ABSTRACT: The present study tested the hypothesis that increased plasma brain natriuretic peptide (BNP) levels are related to cardiac autonomic dysfunction in type 2 diabetic patients. A total of 32 consecutive Japanese patients with type 2 diabetes were assigned to either a high-BNP (>or=18 pg/ml) group (n=12; age 57+/-13 years, mean+/-S.D.) or a normal-BNP (<18 pg/ml) group (n=20; 59+/-10 years). No patient had any overt structural heart disease. Cardiac autonomic function was assessed by measurements of baroreflex sensitivity (BRS), heart rate variability (HRV) and cardiac (123)I-metaiodobenzylguanidine (MIBG) scintigraphic findings. BRS was lower (p<0.005) in the high-BNP group than in the normal-BNP group. However, the components of HRV, and the early and delayed myocardial uptake of (123)I-MIBG and percentage washout rate of (123)I-MIBG were not significantly different between the groups. The plasma level of BNP negatively correlated with BRS (r=0.35, p=0.049). These findings suggest that increased plasma BNP levels were related to cardiac reflex parasympathetic dysfunction in our Japanese type 2 diabetic patients.Diabetes Research and Clinical Practice 04/2006; 72(1):12-9. · 2.74 Impact Factor
- [show abstract] [hide abstract]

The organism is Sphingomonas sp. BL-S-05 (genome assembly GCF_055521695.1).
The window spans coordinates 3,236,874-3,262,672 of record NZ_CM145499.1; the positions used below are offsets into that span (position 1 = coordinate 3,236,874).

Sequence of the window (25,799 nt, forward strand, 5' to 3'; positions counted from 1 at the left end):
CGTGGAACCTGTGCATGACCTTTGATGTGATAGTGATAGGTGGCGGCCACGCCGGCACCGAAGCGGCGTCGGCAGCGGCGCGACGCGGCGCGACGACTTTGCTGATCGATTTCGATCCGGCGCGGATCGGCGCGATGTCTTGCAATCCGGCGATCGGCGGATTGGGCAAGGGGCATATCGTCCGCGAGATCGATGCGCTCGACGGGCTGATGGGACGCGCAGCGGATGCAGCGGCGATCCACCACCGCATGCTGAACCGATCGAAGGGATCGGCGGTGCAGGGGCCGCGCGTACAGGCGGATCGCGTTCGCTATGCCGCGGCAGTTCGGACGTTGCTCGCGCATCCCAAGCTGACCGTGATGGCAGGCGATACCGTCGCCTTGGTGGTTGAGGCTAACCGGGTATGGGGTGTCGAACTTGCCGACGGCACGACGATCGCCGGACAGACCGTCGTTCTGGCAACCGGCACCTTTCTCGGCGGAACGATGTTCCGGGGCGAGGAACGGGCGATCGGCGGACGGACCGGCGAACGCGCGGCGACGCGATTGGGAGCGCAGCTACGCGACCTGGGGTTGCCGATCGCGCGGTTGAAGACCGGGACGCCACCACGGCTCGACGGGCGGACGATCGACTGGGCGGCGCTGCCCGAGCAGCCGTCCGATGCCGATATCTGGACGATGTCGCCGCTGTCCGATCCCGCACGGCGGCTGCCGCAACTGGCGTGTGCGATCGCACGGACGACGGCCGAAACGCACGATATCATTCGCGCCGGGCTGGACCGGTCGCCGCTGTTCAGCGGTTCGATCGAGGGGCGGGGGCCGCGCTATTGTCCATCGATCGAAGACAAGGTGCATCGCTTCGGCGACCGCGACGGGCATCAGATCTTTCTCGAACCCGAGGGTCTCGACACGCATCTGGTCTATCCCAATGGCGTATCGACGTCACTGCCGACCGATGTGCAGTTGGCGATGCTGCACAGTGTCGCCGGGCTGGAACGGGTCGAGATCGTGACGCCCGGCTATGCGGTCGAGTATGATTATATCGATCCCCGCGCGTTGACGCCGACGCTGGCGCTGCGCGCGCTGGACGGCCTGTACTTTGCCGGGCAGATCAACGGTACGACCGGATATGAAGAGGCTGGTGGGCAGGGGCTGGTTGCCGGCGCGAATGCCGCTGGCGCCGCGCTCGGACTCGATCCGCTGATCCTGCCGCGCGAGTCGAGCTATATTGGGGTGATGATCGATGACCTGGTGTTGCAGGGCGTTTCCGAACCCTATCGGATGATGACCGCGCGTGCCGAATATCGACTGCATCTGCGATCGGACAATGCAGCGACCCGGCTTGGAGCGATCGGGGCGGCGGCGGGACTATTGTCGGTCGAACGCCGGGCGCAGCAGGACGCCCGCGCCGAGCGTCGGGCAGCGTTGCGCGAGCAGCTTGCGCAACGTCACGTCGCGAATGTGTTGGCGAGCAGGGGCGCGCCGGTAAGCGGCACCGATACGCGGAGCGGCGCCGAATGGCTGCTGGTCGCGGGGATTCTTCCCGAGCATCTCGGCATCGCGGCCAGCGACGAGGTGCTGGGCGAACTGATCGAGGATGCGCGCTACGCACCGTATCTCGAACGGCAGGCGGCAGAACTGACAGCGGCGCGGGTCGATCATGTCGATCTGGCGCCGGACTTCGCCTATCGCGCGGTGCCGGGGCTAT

ABSTRACT: Brain natriuretic peptide (BNP) is a 32 amino acid cardiac natriuretic peptide hormone originally isolated from porcine brain tissue. The human BNP gene is located on chromosome 1 and encodes the prohormone proBNP. The biologically active BNP and the remaining part of the prohormone, NT-proBNP (76 amino acids) can be measured by immunoassay in human blood. Cardiac myocytes constitute the major source of BNP related peptides. The main stimulus for peptide synthesis and secretion is myocyte stretch. Recently, cardiac fibroblasts have also been shown to produce BNP. Other neurohormones may stimulate cardiac BNP production in different cardiac cell types. In contrast to atrial natriuretic peptides (ANP/NT-proANP), which originate mainly from atrial tissue, BNP related peptides are produced mainly from ventricular myocytes. Ventricular (NT-pro)BNP production is strongly upregulated in cardiac failure and locally in the area surrounding a myocardial infarction. In peripheral organs BNP binds to the natriuretic peptide receptor type A causing increased intracellular cGMP production. The biological effects include diuresis, vasodilatation, inhibition of renin and aldosterone production and of cardiac and vascular myocyte growth. In mice BNP gene knockout leads to cardiac fibrosis, gene over-expression to hypotension and bone malformations. BNP is cleared from plasma through binding to the natriuretic peptide clearance receptor type C, but it seems relatively resistant to proteolysis by neutral endopeptidase NEP 24.11. Clearance mechanisms for NT-proBNP await further study. While the plasma concentration of NT-proBNP and BNP is approximately equal in normal controls, NT-proBNP plasma concentration is 2-10 times higher than BNP in patients with heart failure. This relative change in peptide levels may be explained by shifts in cardiac secretion and/or clearance mechanisms.European Journal of Heart Failure 04/2004; 6(3):257-60. · 5.25 Impact Factor